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Finding Small Stabilizers for Unstable Graphs

Speaker: Jochen Konemann
University of Waterloo

January 27, 2014 - 4:00 p.m. to 5:00 p.m.
Location: Ricketts 211
Hosted By: Dr. Elliot Anshelevich (x6941)


An undirected graph G=(V,E) is stable if its inessential vertices (those that are exposed by at least one maximum matching) form a stable set. We call a set of edges F a stabilizer if its removal from G yields a stable graph. In this talk we study the following natural edge-deletion question: given a graph G, can we find a minimum-cardinality stabilizer? Stable graphs play an important role in cooperative game theory. In the classic matching game introduced by Shapley and Shubik we are given an undirected graph G where vertices represent players, and we define the value of each subset S of vertices as the cardinality of a maximum matching in the subgraph induced by S. The core of such a game contains all fair allocations of the value of V among the players, and is well-known to be non-empty iff graph G is stable. The minimum stabilizer problem addresses the question of how to modify the graph to ensure that the core is non-empty. We show that this problem is vertex-cover hard. We then prove that there is a minimum-cardinality stabilizer that avoids some maximum-matching of G. We employ this insight to give efficient approximation algorithms for sparse graphs, and for regular graphs. Joint work with A. Bock, K. Chandrasekaran, B. Peis and L. Sanita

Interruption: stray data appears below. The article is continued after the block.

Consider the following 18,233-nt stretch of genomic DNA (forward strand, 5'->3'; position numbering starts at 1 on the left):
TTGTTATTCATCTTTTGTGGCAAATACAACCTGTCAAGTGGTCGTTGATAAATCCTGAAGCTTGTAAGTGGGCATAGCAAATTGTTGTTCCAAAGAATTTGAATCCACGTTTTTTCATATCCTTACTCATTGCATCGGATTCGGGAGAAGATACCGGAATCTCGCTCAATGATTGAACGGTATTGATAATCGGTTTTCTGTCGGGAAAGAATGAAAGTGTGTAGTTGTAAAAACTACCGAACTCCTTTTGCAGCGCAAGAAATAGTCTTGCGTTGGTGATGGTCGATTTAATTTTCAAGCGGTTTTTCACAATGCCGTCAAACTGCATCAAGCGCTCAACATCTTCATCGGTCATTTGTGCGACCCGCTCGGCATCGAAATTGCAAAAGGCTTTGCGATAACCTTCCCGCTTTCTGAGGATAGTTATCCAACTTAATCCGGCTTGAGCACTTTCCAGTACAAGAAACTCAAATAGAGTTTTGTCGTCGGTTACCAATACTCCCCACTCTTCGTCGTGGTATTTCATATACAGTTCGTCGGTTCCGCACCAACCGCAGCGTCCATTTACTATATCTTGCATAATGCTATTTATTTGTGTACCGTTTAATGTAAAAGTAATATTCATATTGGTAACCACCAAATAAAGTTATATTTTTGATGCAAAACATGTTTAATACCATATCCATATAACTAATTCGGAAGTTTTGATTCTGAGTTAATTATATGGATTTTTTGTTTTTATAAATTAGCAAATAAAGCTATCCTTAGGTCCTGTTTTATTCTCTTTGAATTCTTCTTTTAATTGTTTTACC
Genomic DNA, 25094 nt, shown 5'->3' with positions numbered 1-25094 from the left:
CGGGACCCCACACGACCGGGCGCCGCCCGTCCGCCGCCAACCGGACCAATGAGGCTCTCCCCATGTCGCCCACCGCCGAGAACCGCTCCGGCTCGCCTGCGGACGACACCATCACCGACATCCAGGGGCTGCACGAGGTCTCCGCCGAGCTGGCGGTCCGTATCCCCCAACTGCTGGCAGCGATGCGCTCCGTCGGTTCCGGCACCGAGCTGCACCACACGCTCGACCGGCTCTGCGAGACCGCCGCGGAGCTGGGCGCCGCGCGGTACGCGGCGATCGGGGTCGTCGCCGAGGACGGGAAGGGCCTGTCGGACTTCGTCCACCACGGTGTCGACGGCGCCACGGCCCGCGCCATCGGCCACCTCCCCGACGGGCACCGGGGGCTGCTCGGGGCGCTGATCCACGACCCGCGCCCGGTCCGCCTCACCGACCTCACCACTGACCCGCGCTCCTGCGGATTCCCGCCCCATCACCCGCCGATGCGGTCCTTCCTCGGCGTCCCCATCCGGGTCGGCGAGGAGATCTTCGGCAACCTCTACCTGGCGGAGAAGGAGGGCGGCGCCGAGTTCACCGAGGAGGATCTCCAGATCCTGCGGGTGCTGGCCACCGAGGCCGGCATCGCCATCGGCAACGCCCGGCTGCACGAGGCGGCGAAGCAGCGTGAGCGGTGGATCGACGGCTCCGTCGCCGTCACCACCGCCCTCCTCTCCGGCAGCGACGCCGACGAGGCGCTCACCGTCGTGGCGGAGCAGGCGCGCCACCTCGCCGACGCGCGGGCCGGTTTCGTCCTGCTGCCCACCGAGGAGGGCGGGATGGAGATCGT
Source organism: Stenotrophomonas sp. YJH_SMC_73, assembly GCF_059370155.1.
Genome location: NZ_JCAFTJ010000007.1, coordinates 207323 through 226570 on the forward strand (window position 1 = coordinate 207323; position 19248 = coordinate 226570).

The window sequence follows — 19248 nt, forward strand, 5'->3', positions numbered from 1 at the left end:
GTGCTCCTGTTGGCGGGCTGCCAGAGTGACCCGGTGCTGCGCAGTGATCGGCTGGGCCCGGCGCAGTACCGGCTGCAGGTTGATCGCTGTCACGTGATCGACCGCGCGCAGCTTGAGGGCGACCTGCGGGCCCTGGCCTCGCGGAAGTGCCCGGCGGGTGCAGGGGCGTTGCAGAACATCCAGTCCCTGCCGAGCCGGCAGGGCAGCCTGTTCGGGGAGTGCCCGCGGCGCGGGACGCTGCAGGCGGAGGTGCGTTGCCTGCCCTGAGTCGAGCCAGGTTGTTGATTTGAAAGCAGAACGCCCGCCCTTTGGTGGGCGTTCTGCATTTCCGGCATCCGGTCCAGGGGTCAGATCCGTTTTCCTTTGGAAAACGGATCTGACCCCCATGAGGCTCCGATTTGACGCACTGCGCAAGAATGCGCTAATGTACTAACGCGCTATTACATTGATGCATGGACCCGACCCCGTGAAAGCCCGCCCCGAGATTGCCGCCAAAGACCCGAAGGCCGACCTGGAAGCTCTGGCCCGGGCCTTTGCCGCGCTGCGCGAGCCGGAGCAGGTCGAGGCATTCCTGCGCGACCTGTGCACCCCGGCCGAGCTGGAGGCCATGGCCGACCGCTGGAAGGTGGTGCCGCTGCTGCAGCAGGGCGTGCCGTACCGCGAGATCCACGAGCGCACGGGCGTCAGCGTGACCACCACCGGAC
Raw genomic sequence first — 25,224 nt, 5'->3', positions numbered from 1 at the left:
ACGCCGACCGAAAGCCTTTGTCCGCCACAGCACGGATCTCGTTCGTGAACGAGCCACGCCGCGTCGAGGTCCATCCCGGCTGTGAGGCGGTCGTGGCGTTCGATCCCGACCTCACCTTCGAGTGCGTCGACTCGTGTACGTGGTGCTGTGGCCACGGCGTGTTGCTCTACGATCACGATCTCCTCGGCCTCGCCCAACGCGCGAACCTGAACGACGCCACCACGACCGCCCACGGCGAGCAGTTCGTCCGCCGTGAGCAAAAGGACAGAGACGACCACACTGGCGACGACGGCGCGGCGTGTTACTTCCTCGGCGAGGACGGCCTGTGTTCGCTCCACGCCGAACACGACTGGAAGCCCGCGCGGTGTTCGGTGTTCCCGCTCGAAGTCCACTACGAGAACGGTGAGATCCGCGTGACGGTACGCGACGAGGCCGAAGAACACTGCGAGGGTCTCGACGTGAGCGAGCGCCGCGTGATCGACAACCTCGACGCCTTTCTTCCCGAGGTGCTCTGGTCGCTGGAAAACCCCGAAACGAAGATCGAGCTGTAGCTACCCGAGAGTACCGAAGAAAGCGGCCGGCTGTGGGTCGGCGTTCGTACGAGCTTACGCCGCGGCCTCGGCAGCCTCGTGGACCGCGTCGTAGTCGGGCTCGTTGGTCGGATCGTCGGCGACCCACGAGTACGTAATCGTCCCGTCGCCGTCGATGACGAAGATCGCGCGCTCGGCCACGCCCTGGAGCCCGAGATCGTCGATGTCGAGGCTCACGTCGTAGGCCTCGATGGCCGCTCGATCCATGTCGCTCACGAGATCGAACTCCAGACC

Last updated: January 16, 2014